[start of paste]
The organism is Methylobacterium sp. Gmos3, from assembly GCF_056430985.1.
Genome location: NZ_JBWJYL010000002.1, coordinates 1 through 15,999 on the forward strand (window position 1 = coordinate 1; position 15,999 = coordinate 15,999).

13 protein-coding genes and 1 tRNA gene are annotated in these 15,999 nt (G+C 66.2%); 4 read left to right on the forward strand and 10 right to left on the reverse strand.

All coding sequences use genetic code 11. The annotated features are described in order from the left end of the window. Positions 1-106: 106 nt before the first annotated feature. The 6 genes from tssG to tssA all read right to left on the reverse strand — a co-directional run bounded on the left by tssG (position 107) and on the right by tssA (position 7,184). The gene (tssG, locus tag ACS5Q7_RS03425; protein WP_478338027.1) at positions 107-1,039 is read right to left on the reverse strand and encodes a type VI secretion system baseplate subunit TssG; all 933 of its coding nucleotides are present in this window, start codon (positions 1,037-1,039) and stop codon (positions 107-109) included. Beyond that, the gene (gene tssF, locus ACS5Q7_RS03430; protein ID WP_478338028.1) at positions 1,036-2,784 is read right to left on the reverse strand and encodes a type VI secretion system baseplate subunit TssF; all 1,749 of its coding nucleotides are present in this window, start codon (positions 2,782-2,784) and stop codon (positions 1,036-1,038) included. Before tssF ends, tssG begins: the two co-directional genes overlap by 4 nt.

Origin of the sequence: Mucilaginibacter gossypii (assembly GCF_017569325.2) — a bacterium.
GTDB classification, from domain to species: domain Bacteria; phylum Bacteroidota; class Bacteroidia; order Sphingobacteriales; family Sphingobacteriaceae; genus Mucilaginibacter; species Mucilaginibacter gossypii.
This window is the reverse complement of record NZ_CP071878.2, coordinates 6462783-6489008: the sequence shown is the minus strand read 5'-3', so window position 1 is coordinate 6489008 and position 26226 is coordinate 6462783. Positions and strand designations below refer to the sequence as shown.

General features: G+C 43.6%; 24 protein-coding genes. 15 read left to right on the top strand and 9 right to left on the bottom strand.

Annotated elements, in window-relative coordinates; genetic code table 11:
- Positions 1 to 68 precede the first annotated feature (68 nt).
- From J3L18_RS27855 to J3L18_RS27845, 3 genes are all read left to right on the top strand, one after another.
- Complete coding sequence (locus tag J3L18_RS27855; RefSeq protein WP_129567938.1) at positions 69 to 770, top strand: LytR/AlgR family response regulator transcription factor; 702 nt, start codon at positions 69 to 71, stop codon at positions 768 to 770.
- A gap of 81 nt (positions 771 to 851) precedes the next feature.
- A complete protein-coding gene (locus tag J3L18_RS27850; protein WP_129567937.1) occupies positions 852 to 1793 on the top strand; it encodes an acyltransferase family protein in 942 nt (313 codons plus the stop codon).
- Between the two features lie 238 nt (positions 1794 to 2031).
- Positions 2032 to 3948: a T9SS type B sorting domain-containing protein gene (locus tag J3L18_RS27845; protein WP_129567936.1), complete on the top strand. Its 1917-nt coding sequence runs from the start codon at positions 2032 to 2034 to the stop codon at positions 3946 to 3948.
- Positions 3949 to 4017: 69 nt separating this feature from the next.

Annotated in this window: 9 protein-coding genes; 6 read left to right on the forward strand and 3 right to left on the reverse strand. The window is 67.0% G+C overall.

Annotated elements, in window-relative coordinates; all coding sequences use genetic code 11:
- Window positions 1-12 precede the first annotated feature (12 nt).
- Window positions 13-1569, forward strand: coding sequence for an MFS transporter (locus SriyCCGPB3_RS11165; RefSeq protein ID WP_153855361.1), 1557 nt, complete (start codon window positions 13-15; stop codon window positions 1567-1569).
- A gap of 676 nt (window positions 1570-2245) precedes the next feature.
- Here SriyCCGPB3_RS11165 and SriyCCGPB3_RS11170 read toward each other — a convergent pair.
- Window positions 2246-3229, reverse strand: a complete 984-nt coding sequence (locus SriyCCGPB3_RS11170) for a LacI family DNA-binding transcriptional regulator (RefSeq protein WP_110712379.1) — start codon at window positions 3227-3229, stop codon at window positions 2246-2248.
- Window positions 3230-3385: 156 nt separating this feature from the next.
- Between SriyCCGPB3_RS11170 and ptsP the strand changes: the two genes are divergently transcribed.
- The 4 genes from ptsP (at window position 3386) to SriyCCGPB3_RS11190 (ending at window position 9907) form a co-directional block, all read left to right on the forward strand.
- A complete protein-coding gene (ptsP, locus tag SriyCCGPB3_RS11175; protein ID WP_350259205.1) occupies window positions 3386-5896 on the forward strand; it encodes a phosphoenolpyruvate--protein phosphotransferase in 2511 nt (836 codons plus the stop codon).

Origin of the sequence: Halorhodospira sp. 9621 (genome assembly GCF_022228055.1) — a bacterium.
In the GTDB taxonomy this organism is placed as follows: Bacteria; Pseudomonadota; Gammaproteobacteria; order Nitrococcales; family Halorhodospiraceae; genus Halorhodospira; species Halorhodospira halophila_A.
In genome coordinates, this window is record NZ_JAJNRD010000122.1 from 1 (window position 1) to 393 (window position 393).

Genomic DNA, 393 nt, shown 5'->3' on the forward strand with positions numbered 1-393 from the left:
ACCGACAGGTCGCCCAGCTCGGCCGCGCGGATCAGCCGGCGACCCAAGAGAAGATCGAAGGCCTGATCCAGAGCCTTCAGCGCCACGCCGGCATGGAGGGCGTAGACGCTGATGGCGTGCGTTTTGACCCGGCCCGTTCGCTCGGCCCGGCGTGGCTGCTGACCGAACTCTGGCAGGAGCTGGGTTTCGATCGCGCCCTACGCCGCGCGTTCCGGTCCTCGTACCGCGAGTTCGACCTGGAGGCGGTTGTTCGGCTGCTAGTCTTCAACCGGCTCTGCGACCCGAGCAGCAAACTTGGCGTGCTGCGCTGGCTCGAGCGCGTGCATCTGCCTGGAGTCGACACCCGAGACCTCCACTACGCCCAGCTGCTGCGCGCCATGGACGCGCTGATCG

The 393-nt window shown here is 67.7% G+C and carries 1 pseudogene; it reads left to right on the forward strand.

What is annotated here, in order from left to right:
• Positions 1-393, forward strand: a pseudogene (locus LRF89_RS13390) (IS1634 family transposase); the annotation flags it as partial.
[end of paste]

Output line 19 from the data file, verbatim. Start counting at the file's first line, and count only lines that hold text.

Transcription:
Annotated elements, in window-relative coordinates; all coding sequences use genetic code 11: